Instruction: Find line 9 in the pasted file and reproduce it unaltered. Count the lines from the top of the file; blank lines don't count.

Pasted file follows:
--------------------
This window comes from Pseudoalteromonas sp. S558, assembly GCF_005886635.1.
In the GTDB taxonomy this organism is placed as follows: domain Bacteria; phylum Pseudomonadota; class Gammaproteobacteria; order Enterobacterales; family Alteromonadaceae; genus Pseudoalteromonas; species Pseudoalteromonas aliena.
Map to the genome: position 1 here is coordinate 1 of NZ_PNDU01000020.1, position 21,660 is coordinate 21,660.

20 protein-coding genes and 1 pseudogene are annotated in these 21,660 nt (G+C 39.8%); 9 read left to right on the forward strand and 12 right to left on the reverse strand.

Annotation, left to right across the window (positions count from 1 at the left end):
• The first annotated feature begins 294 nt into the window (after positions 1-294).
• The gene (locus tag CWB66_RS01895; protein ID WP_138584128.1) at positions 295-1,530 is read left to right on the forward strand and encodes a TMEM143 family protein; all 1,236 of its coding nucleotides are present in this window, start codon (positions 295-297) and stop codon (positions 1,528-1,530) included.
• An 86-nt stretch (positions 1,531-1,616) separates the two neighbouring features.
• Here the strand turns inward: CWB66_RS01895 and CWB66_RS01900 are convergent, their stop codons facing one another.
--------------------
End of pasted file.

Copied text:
• Here the strand turns inward: CWB66_RS01895 and CWB66_RS01900 are convergent, their stop codons facing one another.